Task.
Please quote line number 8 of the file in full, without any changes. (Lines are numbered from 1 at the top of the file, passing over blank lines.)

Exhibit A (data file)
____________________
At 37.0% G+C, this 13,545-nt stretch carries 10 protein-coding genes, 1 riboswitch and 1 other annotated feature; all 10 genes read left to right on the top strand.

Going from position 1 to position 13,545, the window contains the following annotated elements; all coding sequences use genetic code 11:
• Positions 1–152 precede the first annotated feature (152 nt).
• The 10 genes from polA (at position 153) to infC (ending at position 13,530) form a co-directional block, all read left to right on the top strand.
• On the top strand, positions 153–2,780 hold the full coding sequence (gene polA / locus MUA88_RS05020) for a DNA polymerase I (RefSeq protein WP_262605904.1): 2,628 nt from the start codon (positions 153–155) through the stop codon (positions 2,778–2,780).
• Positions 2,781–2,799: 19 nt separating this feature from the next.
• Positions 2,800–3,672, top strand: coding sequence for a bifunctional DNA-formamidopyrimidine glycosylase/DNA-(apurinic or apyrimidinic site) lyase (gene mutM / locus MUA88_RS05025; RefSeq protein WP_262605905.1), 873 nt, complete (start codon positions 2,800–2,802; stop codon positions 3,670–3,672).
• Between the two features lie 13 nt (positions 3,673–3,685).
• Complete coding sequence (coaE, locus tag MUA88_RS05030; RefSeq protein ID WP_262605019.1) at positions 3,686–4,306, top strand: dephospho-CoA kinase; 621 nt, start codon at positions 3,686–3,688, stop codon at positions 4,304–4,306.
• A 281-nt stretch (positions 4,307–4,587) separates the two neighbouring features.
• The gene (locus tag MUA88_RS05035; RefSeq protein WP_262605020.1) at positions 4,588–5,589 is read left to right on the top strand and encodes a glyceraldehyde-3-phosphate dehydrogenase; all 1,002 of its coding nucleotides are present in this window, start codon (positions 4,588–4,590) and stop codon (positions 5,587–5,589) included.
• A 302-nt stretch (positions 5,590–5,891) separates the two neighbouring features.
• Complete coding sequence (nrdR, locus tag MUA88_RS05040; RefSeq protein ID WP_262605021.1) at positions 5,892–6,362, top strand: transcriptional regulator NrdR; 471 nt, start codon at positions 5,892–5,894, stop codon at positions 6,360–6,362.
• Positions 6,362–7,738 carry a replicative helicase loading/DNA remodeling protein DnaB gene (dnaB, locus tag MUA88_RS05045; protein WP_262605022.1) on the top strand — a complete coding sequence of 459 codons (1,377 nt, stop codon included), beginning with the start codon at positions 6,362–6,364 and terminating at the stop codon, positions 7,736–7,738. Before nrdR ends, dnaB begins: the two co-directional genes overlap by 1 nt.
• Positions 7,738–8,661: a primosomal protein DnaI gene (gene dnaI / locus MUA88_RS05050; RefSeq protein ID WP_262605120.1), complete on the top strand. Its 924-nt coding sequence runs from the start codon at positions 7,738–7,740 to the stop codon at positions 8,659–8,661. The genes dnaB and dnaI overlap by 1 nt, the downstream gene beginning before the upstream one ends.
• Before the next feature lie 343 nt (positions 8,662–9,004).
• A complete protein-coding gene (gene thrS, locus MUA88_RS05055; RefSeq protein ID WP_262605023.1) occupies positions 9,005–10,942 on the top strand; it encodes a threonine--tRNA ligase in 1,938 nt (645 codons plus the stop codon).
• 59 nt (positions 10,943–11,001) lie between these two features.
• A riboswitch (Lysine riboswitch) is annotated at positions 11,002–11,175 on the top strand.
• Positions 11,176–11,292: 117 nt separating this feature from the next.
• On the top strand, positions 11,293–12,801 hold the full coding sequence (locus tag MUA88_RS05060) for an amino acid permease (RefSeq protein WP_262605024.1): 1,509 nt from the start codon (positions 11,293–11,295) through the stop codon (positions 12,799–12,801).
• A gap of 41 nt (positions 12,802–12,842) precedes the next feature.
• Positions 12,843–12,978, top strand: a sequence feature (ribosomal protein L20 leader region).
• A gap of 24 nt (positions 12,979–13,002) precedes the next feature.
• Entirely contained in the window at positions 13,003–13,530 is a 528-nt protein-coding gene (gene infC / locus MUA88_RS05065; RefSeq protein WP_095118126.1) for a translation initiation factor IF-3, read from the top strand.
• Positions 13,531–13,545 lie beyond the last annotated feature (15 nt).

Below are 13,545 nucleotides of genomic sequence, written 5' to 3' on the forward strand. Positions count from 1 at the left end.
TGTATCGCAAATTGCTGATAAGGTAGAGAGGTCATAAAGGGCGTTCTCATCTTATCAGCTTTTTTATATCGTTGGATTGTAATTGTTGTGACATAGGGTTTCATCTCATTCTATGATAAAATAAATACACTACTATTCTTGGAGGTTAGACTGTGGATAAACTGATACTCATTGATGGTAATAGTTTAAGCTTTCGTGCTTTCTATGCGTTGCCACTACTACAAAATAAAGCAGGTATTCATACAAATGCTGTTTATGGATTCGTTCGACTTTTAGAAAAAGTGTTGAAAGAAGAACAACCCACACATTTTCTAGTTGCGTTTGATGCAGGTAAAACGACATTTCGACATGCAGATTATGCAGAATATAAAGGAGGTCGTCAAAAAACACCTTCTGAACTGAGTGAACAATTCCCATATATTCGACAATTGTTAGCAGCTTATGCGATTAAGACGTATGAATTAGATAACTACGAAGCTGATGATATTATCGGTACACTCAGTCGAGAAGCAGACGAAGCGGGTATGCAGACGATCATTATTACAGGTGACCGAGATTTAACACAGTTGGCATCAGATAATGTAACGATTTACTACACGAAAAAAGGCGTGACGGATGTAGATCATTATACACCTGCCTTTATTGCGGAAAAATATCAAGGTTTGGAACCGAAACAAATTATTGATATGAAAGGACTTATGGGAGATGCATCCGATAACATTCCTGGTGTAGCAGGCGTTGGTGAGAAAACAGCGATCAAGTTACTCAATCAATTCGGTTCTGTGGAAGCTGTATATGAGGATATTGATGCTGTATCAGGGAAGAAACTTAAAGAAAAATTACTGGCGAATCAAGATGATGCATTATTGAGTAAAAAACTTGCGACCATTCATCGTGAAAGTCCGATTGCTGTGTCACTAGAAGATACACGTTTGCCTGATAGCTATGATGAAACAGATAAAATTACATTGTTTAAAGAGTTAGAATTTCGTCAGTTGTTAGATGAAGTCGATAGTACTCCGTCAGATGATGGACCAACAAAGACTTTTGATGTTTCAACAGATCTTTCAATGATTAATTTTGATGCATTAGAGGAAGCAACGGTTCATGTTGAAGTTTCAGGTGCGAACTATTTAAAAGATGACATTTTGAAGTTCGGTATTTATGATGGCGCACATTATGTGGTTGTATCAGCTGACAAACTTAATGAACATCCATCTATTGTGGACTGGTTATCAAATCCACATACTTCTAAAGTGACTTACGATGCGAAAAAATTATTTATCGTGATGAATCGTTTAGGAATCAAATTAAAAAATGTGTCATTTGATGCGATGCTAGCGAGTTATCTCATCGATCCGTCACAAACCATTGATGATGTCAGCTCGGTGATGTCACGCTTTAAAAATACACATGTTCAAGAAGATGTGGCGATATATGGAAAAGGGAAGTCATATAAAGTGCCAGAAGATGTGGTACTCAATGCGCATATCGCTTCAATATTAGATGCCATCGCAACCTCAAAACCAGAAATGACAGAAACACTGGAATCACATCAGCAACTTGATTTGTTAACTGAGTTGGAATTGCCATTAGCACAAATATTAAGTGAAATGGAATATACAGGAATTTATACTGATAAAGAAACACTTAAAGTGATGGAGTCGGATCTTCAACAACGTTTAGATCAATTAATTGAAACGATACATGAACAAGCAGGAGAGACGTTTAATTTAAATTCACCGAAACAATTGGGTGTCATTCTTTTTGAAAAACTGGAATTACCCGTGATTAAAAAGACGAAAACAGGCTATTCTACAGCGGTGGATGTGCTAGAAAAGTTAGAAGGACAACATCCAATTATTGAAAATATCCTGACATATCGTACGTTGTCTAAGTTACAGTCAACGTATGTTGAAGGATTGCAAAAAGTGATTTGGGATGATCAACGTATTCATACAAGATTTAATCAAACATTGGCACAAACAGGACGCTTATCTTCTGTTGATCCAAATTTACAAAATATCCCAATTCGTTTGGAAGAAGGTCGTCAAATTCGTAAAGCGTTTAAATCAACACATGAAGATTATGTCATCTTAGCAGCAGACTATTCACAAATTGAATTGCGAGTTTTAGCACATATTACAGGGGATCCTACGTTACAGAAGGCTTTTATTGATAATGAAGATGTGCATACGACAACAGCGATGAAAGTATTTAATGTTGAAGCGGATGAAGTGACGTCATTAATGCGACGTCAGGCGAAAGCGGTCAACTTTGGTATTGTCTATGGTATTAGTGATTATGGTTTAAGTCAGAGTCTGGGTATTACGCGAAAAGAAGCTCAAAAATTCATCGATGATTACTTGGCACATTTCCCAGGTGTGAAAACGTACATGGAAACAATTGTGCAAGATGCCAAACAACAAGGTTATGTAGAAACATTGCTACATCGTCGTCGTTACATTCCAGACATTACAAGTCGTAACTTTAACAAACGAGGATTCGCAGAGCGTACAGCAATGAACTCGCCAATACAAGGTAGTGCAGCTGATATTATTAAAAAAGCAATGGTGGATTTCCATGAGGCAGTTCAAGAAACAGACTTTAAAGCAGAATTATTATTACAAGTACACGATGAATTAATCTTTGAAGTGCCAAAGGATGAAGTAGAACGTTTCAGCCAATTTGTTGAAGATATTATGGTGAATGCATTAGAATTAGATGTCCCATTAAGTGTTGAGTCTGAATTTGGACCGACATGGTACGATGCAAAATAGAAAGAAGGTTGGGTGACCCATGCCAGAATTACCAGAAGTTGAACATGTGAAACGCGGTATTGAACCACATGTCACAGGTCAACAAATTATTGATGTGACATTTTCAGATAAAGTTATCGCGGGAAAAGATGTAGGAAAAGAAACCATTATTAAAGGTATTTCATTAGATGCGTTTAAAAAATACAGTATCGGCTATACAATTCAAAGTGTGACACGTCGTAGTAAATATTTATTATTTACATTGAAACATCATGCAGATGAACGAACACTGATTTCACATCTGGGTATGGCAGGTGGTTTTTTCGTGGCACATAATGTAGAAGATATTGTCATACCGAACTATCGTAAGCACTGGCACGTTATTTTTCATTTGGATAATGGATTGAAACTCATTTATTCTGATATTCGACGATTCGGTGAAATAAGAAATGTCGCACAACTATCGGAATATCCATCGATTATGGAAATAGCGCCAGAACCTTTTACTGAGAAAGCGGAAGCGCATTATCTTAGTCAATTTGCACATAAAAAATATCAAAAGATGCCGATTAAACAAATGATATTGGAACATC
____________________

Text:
• Between the two features lie 13 nt (positions 3,673–3,685).